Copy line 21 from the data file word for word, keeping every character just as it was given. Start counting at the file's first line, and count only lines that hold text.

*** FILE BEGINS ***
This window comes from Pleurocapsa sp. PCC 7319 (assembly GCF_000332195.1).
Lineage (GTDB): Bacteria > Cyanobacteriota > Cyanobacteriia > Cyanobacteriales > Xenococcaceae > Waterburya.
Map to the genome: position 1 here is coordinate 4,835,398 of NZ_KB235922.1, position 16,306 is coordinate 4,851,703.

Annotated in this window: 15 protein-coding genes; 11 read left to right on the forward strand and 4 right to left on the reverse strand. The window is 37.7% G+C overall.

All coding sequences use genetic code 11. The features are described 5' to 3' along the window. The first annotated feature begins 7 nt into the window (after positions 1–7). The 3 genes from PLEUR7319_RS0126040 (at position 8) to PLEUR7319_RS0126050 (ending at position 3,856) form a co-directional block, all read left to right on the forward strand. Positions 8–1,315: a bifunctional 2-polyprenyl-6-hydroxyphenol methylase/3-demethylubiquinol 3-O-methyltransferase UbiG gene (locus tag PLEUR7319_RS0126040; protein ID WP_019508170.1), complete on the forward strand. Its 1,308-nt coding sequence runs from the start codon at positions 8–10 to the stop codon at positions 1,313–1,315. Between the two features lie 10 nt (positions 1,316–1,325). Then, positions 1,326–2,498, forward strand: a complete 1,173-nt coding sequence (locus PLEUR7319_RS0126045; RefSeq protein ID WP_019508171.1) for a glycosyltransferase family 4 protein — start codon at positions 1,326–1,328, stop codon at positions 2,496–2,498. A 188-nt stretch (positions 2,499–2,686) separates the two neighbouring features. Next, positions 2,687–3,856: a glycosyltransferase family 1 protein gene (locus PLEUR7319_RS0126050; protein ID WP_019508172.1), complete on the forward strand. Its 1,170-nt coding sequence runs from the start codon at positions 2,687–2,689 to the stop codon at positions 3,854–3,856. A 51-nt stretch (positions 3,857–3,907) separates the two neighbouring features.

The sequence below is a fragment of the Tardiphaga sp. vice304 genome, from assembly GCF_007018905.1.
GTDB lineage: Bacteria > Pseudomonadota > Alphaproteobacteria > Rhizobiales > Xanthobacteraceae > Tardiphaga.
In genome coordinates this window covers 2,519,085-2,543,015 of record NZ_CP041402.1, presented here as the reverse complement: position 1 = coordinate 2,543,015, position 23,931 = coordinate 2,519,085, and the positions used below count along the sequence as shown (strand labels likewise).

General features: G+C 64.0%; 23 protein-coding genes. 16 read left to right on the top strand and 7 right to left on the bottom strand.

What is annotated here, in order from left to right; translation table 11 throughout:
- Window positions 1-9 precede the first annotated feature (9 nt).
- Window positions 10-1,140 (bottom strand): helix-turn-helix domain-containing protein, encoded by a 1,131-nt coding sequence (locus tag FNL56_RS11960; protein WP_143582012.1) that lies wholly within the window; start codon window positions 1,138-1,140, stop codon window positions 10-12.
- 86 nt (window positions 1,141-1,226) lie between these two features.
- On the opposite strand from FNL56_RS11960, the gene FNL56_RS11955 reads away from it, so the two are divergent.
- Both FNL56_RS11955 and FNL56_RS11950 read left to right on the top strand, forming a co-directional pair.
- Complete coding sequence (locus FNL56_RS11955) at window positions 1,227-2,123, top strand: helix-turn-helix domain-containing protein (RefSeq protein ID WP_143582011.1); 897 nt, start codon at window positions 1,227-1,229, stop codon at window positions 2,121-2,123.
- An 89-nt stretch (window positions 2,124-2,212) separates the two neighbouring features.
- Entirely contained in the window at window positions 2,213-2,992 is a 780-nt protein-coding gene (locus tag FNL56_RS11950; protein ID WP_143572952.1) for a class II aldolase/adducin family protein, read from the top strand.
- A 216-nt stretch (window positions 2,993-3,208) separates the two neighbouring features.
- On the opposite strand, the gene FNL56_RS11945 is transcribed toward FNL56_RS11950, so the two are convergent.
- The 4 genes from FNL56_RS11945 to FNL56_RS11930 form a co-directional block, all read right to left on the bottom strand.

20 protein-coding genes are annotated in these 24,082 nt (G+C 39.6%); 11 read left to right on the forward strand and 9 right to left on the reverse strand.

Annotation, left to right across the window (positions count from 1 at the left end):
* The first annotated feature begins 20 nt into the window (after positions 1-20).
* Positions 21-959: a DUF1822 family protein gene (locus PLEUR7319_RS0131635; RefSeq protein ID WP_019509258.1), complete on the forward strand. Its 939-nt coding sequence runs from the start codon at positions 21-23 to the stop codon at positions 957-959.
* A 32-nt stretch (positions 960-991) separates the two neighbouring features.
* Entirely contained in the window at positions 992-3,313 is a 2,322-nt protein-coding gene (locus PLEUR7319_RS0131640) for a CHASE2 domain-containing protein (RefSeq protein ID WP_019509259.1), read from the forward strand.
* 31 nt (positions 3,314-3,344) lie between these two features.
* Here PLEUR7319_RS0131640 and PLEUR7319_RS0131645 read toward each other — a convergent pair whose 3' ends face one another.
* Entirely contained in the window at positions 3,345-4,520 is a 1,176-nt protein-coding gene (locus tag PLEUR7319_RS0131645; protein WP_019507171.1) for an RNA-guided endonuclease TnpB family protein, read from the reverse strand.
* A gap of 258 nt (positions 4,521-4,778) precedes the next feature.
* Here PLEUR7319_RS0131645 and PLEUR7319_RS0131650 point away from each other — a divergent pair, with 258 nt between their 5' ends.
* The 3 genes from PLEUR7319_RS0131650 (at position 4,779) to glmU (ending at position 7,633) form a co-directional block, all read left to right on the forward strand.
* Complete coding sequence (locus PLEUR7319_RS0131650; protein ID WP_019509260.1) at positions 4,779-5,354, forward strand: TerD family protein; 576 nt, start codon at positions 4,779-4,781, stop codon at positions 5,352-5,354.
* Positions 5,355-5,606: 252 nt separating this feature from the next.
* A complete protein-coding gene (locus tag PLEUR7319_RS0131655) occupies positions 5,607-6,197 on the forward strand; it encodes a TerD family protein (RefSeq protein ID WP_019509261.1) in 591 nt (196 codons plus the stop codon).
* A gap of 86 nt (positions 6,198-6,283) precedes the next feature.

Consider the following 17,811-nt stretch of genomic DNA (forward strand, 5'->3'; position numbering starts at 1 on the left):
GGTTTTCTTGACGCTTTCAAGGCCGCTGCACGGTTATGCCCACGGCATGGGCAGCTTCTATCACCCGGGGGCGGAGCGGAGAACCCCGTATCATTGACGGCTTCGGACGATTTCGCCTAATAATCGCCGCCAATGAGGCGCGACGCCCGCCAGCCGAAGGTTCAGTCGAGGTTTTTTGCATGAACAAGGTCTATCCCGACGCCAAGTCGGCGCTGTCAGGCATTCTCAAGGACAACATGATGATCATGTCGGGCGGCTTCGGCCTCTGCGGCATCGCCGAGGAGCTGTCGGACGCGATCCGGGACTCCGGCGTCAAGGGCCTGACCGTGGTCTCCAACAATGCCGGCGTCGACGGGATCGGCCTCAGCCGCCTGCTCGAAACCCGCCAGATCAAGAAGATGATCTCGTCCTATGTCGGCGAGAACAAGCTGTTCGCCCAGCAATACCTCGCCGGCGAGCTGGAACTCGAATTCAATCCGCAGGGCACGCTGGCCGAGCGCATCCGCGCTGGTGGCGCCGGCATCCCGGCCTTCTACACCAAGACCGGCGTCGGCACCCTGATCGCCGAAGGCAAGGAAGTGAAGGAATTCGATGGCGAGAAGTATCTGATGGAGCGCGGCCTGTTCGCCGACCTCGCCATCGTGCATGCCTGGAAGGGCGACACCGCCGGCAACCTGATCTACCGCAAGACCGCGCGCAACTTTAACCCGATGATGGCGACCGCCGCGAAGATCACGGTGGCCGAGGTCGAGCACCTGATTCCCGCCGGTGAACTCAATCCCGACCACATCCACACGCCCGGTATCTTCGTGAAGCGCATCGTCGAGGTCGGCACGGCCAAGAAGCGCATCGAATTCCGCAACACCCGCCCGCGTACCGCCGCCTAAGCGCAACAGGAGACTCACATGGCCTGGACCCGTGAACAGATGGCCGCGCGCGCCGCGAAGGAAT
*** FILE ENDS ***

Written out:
- The 4 genes from FNL56_RS11945 to FNL56_RS11930 form a co-directional block, all read right to left on the bottom strand.